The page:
carrying a kayak - Page 4 - Fiberglass RV


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Old 05-25-2012, 01:21 PM   #43
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Originally Posted by slowpat View Post
Yes. The hull is stronger than the top side.
Maybe this is dumb, but the new Acura RDX commercial shows a Kayak bottom up.

2013 Acura RDX Canada Commercial - YouTube

To me this looks more aerodynamic.
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Old 05-25-2012, 04:27 PM   #44
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Not a bad idea, but it wouldn't work with most kayaks I've paddled, as there are various hatches, coamings, etc that would get in the way.

J racks are definitely the way to go. Easiest to load and secure, and presenting the least area for upward wind to push on the 'yak
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Old 05-29-2012, 12:13 AM   #45
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Tying 'Em Down

"...taut bow and stern lines to the bumper areas are still required...."

Seems like it will be an interesting balancing act between too tight and not tight enough![/QUOTE]

A few thoughts...

I've carried two 17' sea kayaks (and canoes) for 10's of thousands of kilometers on various wagons and trucks, using padded crossbars with no saddles of any kind, and haven't come close to losing one yet. Here's what works for me:

Each boat is lashed to the front and rear crossbars (currently Thule bars on footpacks to fit my '99 Saturn SW1), using separate nylon cinch straps fore and aft on each boat (4 in total). These are tightened until hard (alternatively, you can use pieces of rope rather than straps, using a trucker's hitch to obtain sufficient purchase to get it tight).

If carrying two kayaks, I run the same noseline thru each boat's bow attachment point, tie it off at each bow, and then lead it thru webbing loops held in place under the furthest forward fender bolt on each side of the vehicle's bonnet. If expecting heavy winds, I'll use a second noseline per boat, crossing this one to the opposite corner to create a X and hold the hulls together. If there's one kayak or a canoe, I just tie the bowline's centre point to the boat, and lead the ends to and thru the loops, forming a V.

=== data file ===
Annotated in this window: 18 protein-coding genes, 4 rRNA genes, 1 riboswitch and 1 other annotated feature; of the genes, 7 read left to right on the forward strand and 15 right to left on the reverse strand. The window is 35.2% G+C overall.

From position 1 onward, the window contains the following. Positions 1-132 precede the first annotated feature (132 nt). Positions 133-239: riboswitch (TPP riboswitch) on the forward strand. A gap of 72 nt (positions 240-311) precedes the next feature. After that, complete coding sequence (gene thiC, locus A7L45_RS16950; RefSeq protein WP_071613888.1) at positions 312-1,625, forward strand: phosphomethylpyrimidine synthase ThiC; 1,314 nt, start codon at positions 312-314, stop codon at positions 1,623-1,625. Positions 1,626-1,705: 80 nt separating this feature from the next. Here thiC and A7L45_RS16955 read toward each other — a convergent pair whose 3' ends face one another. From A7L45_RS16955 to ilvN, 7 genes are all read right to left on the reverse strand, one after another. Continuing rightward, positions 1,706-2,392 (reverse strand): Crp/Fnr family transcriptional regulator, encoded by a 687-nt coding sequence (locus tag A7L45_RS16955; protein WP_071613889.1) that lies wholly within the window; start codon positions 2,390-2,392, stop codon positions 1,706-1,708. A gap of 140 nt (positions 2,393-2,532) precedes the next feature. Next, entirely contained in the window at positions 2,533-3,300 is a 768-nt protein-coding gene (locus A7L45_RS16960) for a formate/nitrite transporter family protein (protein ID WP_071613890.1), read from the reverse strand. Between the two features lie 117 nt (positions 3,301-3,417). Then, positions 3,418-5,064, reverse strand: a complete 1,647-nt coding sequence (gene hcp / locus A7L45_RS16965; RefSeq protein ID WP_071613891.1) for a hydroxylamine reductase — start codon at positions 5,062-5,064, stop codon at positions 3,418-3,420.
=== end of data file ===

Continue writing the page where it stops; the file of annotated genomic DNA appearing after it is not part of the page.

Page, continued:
Besides providing security, the noselines act as an early warning system if anything starts shifting around up there...

A similar approach can be used in the rear, but it isn't nearly as critical, since you won't be generating any 100 km/hr headwinds in reverse. I usually don't use one unless I'm expecting to drive at highway speeds...

In either case, a trucker's hitch is used to apply LIGHT pressure on the lines; there is no benefit to tightening the nose and stern lines until hard, as they are primarily a backup in case the rack or a strap should fail. Just snug, yes - hard, no. This is especially important with plastic kayaks; my Cape Horn 15 can bend as much as 4"-6" at the bow if the noseline is overly tight. I also find I prefer to carry the Cape Horn deck-down, as it distorts less due to the deck's curvature. My stitch-and-glue ply&epoxy VOLKSKAYAKs travel hull down, canoes upside down (strength, wind resistance, rain, etc.)

Finally, I check the straps and lines every time I stop; it's long since second nature to get out and check the four straps and the noseline to make sure it's all snug and tidy.

Oh, and, yeah, enjoy the Mirage - kayaking is about the closest you can get to being an aquatic creature without having to swim...well, you will swim, too, but that's another story...lol...
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Old 05-29-2012, 09:06 AM   #46
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We put our 2 kayaks under our Boler's table or in our Subaru's trunk when we travel. They fit nicely under the table! Inflatable Kayaks | Kayaks made for recreational, high performance, sit-on-top self bailing and multi-use.
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Old 05-29-2012, 09:36 AM   #47